Patient Comments: Panic Attacks - Effective Treatments


What kinds of treatments have been effective for your panic attacks? Submit Your Comment

Comment from: Princess Joyce, 65-74 Female (Patient) Published: April 24

I am a good person and I've had panic attacks since I was young, about 16, and I am now 68. I have been on medication all that time. My doctor was having surgery and a nurse practitioner was taking his patients. I was prescribed Klonopin 2.0 mg from my regular doctor before he had surgery, and the nurse dropped me down to 1.0 mg, then told me I wasn't getting them anymore, and I had to see psychiatrist. I feel a deep depression, my anxiety attacks are very bad, I won't leave my apartment, won't go out at all. I am so very scared and don't know what to do.

Comment from: Connie S., 45-54 Female (Patient) Published: March 31

I take Klonopin or if I start running so my heart rate increases. It takes the adrenaline back into my legs to my adrenal glands, just where it should be, and not in my chest, thus panic attack gone!

Comment from: simone, 35-44 Female (Patient) Published: April 14

I have suffered with panic attack for years. It used to happen very often, then my doctor prescribed Zoloft for a short while and Ativan on long term. My attacks use to be severe. It happened suddenly and I am speechless and helpless during that time; I feel as if I am dying. It left my body drained. I am always scared that I’ll get a heart attack and die but after speaking with an experienced relative, she helped me to see that, that will not happen. She said I have to have positive thoughts and forget about sickness and meditate. I am still on a low dose of Ativan but meditation helps me control my breathing and makes me feel better. Every time I feel funny at heart I meditate and sometimes it helps me avoid an attack.

Comment from: felladog4, 65-74 Male (Patient) Published: April 01

I started with antidepressants to fight the panic disorder. A lady friend told me one day I was mush mouthed. Doctor told me I was on the top he could give me and I said wanted to see a psychiatrist. Got with a good doctor and an excellent social worker who treated me for several years. Finally worked my way through till just now and then attacks, the most recent the other day. I went straight to the shrink’s office and got some good advice from the psychiatric nurse as all the doctors were off on Friday. Still a little antsy but better, may soon join a day group for further work if doctor thinks it’s necessary. I’m on medication, Lexapro and Klonopin, generic of both.

Comment from: Leslie, 45-54 Female (Patient) Published: October 07

I have had panic disorder for 16 years. I have found that I cause my panic attacks by the way I am thinking (negatively). It took a long time to come to this conclusion. I was prescribed Xanax initially, along with therapy. The therapy has been the most helpful (talking, journaling, etc.). When I feel overwhelmed, the anti-anxiety meds help. I watch what I think and what I say. I have taken words like "worst," "horrible," etc., out of my vocabulary so that I can talk myself down. For example, "This may not feel very good, but it will go away." My panic attacks now last a few seconds at most. I grew up in an abusive home and discovered that the little girl in me needs to be loved and accepted. I try to make time for me every day: taking a bath, journaling, walking, working out, etc. These things help immensely with my self-esteem. I am still working on my agoraphobia now. I keep pushing the edge because I want to be totally free. The last thing I have to conquer is flying and driving alone. It's hard, but it feels so liberating when I succeed!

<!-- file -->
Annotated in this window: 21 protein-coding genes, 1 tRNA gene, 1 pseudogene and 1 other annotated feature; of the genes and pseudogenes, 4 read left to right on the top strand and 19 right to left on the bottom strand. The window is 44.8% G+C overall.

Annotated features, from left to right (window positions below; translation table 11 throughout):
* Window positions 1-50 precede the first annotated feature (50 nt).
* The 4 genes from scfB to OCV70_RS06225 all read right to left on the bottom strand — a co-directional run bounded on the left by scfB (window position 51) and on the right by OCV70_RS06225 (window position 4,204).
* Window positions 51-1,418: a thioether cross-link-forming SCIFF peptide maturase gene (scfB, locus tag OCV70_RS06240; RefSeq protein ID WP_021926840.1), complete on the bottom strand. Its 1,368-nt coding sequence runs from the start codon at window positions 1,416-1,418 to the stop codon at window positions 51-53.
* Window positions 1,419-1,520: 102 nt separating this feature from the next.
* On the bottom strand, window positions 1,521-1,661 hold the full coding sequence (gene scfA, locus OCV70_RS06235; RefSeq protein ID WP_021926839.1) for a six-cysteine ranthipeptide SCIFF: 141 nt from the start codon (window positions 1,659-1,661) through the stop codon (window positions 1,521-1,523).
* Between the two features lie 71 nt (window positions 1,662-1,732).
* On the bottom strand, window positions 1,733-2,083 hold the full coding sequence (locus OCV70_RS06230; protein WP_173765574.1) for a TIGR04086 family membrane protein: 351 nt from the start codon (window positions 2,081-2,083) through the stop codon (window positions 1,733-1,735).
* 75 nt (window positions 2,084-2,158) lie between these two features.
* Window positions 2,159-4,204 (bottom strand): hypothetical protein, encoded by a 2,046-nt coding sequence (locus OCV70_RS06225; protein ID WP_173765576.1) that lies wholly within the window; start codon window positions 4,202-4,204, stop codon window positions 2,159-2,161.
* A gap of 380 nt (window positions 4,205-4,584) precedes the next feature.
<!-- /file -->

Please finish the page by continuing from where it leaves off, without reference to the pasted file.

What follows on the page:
Comment from: bw, 25-34 Male (Patient) Published: February 25

I am 31 years old and suffer from depression and anxiety. I have been unable to get help for my anxiety. I may pass clear out and someone find me on the floor. I get shortness of breath, tunnel vision and my heart races. I to feel like I am going to die. I found a psychiatrist recently who started me on Klonopin but it doesn’t help. No one understands unless it happens to them. Doctor states laws have gotten so tough that they are almost unable to give Xanax which one psychologist said I needed and the doctor said, ‘tell her I am the doctor.' I hope I will get some help soon.

Comment from: hope, 25-34 Female (Patient) Published: October 24

I'm 28 and I've been dealing with depression and anxiety for the last two years. I didn't want to start taking medications but I decided to because the panic attacks were occurring more often and they were interfering with my daily life. I know the cause of my anxiety attacks; they usually have to do with stress and feeling overwhelmed. Overall the things that have helped me are exercise, meditation, yoga, therapy, and the medications, but not one by itself has been sufficient.

Comment from: Sophie, 35-44 Female (Patient) Published: October 15

My first panic attack was when I was 15. I passed out in a restaurant. Thereafter, I would pass out about once every five years or so. I had no idea what was wrong with me and thought perhaps I had either an undiagnosed heart condition or high blood pressure, though doctors would tell me I was physically just fine. It's been pretty bad over the years but I was able to cope until last October when my husband walked out, leaving me with a two-year-old son, two mortgage payments on the side of a very isolated mountain. I went through months of hell. I couldn't eat or sleep and the medicines (buspar and Prozac) were slow to take effect. Once they did, I was okay but until then I just wanted to cling onto the bed to keep myself from flying off the earth. I feel terrible for anyone suffering from this disorder. It is a nightmare to feel so out of control and terrified. I stay on my medication but I'm very reclusive.


Panic attacks are repeated attacks of fear that can last for several minutes. See Answer
Comment from: lindaann1960, 45-54 Female (Patient) Published: October 15